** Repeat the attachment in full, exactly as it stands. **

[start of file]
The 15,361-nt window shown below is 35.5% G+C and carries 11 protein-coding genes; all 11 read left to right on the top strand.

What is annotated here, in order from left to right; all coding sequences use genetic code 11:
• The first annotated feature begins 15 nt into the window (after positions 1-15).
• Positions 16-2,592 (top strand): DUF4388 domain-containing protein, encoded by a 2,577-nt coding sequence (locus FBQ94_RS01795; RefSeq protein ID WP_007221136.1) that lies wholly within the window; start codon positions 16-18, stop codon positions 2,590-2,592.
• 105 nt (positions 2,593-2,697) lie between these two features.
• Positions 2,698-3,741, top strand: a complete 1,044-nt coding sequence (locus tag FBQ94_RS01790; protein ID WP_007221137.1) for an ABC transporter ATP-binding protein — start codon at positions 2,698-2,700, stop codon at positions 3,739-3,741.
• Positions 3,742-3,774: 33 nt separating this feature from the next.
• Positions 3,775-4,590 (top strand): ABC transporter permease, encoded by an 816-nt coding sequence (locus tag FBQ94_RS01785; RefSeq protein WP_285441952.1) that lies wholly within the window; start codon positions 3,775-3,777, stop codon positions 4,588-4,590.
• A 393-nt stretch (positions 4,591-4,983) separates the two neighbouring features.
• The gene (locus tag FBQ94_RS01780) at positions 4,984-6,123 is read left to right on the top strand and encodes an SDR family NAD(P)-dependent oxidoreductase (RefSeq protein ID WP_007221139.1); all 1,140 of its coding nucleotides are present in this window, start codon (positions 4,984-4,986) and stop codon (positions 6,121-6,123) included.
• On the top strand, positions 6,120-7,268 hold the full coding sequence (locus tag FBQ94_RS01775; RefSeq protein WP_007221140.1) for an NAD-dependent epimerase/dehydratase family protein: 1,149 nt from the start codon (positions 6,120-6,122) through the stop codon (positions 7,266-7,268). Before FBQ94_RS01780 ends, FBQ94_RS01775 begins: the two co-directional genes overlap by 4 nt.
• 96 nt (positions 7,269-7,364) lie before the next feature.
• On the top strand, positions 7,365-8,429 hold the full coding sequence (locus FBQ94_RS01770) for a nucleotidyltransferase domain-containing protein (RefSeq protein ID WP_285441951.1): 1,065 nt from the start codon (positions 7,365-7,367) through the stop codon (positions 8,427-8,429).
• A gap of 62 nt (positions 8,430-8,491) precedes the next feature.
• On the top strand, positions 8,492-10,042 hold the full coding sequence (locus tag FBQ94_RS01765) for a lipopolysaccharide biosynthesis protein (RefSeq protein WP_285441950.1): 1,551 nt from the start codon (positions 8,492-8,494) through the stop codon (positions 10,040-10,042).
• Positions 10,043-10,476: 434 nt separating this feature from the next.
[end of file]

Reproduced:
The 15,361-nt window shown below is 35.5% G+C and carries 11 protein-coding genes; all 11 read left to right on the top strand.

What is annotated here, in order from left to right; all coding sequences use genetic code 11:
• The first annotated feature begins 15 nt into the window (after positions 1-15).
• Positions 16-2,592 (top strand): DUF4388 domain-containing protein, encoded by a 2,577-nt coding sequence (locus FBQ94_RS01795; RefSeq protein ID WP_007221136.1) that lies wholly within the window; start codon positions 16-18, stop codon positions 2,590-2,592.
• 105 nt (positions 2,593-2,697) lie between these two features.
• Positions 2,698-3,741, top strand: a complete 1,044-nt coding sequence (locus tag FBQ94_RS01790; protein ID WP_007221137.1) for an ABC transporter ATP-binding protein — start codon at positions 2,698-2,700, stop codon at positions 3,739-3,741.
• Positions 3,742-3,774: 33 nt separating this feature from the next.
• Positions 3,775-4,590 (top strand): ABC transporter permease, encoded by an 816-nt coding sequence (locus tag FBQ94_RS01785; RefSeq protein WP_285441952.1) that lies wholly within the window; start codon positions 3,775-3,777, stop codon positions 4,588-4,590.
• A 393-nt stretch (positions 4,591-4,983) separates the two neighbouring features.
• The gene (locus tag FBQ94_RS01780) at positions 4,984-6,123 is read left to right on the top strand and encodes an SDR family NAD(P)-dependent oxidoreductase (RefSeq protein ID WP_007221139.1); all 1,140 of its coding nucleotides are present in this window, start codon (positions 4,984-4,986) and stop codon (positions 6,121-6,123) included.
• On the top strand, positions 6,120-7,268 hold the full coding sequence (locus tag FBQ94_RS01775; RefSeq protein WP_007221140.1) for an NAD-dependent epimerase/dehydratase family protein: 1,149 nt from the start codon (positions 6,120-6,122) through the stop codon (positions 7,266-7,268). Before FBQ94_RS01780 ends, FBQ94_RS01775 begins: the two co-directional genes overlap by 4 nt.
• 96 nt (positions 7,269-7,364) lie before the next feature.
• On the top strand, positions 7,365-8,429 hold the full coding sequence (locus FBQ94_RS01770) for a nucleotidyltransferase domain-containing protein (RefSeq protein ID WP_285441951.1): 1,065 nt from the start codon (positions 7,365-7,367) through the stop codon (positions 8,427-8,429).
• A gap of 62 nt (positions 8,430-8,491) precedes the next feature.
• On the top strand, positions 8,492-10,042 hold the full coding sequence (locus tag FBQ94_RS01765) for a lipopolysaccharide biosynthesis protein (RefSeq protein WP_285441950.1): 1,551 nt from the start codon (positions 8,492-8,494) through the stop codon (positions 10,040-10,042).
• Positions 10,043-10,476: 434 nt separating this feature from the next.